Whenever I need to do something with this particular section that talks about loving not only neighbors but also enemies, I feel like it is a nearly impossible task. There are some people who have managed to live lives that, at least in part if not in whole, were able to accomplish this kind of enemy-love. We could look at them to see what this actually means. There is Martin Luther King Jr., a man who had every reason to hate and incite hate in others and chose to preach and teach love instead. We could examine the life of Nelson Mandela, who also had every reason to hate the enemies who imprisoned him and so many others and yet, even when he gained the power and position that would give him the ability to exact revenge upon those who did wrong, he chose mercy and love instead. Mother Teresa, Abraham Lincoln, the list goes on and on of our saints and heroes whose lives fully embraced, against all odds, the word Love.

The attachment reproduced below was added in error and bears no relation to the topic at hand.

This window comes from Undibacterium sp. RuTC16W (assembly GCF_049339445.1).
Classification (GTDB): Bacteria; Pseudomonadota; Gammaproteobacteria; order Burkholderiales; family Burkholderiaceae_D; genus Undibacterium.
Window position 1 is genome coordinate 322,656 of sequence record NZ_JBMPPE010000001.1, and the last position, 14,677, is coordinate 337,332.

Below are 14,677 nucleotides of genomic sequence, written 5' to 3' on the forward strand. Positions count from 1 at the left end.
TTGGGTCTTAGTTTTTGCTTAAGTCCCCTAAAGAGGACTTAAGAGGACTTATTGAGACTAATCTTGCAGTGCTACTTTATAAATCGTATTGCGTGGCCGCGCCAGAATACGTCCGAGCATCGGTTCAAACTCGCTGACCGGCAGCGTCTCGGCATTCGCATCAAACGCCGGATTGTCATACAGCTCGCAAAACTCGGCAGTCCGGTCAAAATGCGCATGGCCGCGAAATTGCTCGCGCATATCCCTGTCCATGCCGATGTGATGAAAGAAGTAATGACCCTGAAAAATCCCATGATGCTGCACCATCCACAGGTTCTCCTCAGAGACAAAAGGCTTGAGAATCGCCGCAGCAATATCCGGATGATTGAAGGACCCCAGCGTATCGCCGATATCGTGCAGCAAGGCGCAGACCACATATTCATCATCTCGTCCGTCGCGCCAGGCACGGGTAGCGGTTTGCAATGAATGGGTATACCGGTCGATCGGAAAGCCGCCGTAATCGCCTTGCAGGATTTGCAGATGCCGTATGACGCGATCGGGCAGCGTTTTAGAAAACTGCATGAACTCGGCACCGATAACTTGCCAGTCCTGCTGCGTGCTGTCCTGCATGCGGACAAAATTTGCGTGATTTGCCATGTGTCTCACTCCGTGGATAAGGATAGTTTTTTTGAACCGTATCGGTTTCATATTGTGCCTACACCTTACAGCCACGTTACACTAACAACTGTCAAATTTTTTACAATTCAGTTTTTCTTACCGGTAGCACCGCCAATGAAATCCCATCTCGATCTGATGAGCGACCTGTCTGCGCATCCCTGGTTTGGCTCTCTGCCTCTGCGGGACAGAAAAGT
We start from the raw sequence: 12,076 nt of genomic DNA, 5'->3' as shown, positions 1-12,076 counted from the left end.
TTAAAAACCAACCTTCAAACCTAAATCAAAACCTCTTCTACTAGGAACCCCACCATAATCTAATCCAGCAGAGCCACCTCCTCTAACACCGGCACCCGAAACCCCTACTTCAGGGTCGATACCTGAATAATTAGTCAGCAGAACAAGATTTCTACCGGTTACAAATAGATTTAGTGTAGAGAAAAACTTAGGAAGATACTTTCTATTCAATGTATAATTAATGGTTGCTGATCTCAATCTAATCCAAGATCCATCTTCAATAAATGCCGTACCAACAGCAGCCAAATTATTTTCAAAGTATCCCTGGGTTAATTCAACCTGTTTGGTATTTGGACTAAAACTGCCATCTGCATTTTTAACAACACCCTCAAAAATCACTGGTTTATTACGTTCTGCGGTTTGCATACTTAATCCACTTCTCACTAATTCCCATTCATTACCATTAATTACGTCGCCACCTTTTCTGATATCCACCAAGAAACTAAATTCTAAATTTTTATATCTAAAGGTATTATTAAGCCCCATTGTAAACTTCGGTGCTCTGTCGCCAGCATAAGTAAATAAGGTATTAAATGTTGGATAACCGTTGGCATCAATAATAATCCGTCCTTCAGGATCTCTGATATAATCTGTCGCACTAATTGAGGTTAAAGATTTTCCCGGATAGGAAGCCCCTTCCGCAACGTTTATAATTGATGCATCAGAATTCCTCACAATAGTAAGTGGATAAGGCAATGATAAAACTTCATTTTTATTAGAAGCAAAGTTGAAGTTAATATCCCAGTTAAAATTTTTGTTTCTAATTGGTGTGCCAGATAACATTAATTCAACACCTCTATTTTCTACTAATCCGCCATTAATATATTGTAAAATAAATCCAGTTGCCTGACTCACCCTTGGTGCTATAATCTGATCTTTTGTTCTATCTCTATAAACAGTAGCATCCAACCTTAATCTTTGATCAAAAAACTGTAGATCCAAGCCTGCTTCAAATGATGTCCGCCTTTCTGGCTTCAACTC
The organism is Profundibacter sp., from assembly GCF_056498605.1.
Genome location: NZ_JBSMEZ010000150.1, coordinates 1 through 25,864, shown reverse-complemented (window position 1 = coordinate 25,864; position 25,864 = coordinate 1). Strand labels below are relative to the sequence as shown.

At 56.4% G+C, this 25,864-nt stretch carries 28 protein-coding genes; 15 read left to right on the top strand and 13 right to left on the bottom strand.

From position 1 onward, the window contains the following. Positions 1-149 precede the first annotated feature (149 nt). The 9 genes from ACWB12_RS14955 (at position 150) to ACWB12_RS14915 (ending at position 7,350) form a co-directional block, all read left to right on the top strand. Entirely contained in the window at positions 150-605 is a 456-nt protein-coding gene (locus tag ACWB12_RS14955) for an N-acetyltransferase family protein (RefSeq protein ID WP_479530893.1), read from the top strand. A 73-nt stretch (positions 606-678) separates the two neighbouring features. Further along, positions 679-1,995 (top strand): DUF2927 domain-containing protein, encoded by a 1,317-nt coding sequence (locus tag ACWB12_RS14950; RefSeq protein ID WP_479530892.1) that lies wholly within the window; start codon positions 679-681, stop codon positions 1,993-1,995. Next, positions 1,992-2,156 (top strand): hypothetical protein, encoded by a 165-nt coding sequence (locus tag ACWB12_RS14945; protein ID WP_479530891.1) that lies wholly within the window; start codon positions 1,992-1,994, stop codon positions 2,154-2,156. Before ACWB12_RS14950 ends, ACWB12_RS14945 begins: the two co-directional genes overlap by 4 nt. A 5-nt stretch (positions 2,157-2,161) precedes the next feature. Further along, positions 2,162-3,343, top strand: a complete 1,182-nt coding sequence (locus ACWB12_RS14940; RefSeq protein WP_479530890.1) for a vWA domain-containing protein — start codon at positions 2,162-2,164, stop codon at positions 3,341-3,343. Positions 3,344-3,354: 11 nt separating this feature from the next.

But I am no saint, not like any of them anyway, not in that sense of the word “saint”. My guess is more than likely none of us are those kinds of saints. Our larger than life heroes are great inspirations but at some point we feel that they could do this because they were Dr King, Mother Teresa, Nelson Mandella. We are not. We do not live such epic lives. We can’t do what they did.
We could look at fables and folk tales that might teach about the virtue of being merciful and of showing love to one’s enemies. There are quite a few out there. Yet all of them, every last one I have ever found, shows the enemy being mightily changed by the love shown to them and having a change of heart altogether. But that’s not always the way it works in the real world. Yes, people do change. All the time. Every day. But not always. And not always in ways we would like to write stories about. People do not always respond to the mercy, grace and love shown to them with the same in return.